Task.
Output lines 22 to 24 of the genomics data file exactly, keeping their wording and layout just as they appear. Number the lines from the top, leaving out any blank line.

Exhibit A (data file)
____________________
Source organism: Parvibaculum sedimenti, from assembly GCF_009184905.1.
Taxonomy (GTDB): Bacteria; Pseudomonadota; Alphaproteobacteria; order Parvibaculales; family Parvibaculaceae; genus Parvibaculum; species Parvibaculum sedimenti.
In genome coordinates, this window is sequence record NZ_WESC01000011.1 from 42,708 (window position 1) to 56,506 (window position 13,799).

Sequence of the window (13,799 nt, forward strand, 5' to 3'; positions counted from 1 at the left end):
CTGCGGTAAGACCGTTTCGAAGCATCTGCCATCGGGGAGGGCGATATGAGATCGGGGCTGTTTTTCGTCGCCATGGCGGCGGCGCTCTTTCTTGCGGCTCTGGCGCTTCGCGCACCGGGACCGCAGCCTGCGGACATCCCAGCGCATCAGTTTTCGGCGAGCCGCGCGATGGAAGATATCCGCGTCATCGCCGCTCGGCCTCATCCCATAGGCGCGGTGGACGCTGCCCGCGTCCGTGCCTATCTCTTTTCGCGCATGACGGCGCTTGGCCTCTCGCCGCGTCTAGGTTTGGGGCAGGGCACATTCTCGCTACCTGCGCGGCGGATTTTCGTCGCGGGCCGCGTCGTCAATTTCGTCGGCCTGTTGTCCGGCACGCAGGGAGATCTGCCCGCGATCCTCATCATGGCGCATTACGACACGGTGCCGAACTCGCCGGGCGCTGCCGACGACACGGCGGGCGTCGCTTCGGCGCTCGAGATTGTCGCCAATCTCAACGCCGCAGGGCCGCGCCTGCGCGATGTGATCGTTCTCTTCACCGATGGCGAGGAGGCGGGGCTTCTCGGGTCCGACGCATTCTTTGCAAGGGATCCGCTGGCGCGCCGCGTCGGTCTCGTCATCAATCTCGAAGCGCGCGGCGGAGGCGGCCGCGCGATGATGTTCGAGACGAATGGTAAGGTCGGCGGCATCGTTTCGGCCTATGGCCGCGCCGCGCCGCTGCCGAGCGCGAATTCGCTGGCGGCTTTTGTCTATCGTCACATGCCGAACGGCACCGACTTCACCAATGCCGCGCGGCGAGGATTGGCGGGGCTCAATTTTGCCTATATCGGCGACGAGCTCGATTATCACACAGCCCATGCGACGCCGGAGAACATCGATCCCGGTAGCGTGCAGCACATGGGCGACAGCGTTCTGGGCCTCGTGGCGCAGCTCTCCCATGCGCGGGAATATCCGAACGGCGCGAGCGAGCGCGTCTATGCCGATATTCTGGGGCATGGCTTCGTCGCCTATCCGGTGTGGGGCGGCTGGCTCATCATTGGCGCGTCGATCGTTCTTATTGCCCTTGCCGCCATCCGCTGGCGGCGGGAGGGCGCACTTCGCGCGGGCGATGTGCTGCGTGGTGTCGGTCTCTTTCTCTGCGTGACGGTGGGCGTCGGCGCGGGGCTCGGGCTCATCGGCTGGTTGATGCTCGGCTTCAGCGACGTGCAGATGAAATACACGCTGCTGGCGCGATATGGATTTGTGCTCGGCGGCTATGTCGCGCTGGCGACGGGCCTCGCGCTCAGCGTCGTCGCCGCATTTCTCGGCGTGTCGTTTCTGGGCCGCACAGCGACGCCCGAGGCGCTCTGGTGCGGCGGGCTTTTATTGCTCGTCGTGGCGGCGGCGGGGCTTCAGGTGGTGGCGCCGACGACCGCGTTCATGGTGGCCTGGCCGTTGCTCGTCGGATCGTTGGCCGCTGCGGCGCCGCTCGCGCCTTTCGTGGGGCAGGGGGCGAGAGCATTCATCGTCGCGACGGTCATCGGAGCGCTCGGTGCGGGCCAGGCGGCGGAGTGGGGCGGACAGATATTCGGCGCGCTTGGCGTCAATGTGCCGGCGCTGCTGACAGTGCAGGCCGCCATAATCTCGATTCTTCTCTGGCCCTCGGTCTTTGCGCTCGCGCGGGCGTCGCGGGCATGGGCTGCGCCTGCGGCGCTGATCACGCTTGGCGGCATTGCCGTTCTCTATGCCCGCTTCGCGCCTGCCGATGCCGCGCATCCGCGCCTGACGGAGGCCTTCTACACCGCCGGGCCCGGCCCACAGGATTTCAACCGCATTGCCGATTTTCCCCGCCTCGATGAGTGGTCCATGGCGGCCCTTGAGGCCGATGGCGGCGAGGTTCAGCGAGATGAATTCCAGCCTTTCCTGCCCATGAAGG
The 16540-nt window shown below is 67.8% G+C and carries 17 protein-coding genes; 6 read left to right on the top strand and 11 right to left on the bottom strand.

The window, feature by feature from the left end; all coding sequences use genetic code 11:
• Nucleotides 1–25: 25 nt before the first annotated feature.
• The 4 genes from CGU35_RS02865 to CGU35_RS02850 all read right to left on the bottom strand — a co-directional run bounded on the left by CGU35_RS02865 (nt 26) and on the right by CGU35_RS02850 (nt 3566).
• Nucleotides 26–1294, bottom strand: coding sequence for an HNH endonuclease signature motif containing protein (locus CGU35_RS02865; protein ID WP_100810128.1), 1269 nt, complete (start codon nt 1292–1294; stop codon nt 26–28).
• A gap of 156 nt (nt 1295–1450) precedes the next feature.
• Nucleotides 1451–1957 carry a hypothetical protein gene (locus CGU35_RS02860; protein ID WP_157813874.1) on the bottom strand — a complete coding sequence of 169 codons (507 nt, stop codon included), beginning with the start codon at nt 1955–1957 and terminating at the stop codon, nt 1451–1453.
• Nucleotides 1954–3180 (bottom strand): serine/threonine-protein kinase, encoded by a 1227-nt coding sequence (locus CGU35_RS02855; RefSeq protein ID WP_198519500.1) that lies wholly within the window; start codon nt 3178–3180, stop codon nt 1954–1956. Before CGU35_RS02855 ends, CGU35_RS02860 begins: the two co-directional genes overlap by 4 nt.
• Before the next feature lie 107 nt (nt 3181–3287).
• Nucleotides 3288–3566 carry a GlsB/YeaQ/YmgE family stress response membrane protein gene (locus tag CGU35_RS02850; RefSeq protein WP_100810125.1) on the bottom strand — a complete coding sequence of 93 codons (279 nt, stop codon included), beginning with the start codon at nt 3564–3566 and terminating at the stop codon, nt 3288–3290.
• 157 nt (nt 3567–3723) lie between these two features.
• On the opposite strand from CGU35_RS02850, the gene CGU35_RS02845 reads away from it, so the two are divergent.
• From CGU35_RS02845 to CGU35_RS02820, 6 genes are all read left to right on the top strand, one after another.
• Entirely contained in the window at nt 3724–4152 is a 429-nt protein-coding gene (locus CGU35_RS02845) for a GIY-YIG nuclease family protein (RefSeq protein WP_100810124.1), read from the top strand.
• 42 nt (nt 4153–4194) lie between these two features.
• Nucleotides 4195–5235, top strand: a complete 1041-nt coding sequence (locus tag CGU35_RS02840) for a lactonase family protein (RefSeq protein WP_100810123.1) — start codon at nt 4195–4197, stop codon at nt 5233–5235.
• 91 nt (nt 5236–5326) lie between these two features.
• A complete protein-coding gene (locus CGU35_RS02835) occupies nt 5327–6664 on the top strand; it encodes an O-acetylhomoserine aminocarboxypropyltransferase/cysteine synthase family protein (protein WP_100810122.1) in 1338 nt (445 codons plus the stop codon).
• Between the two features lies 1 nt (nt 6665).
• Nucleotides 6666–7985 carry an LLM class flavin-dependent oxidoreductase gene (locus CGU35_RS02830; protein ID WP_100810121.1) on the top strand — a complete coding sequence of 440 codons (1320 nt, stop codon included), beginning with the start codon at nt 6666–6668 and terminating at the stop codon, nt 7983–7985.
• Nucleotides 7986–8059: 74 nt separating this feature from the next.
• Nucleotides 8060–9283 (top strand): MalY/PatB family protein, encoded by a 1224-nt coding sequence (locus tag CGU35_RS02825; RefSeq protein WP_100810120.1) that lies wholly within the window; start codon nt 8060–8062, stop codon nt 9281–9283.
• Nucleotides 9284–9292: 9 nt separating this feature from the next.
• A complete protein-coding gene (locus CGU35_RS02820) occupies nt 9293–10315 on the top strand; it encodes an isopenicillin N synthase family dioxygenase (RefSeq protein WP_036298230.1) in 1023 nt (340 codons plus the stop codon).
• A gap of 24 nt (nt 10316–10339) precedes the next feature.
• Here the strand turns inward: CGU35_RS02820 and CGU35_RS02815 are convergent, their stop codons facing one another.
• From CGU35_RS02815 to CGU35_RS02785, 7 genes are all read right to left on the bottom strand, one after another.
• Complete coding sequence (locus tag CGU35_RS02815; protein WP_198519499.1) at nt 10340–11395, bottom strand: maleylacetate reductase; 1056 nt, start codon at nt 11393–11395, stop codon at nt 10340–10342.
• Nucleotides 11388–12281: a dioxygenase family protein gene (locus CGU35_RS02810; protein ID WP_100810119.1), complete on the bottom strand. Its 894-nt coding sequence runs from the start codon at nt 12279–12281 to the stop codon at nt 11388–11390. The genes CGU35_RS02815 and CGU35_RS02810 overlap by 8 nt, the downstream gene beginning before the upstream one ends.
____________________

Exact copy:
• 91 nt (nt 5236–5326) lie between these two features.
• A complete protein-coding gene (locus CGU35_RS02835) occupies nt 5327–6664 on the top strand; it encodes an O-acetylhomoserine aminocarboxypropyltransferase/cysteine synthase family protein (protein WP_100810122.1) in 1338 nt (445 codons plus the stop codon).
• Between the two features lies 1 nt (nt 6665).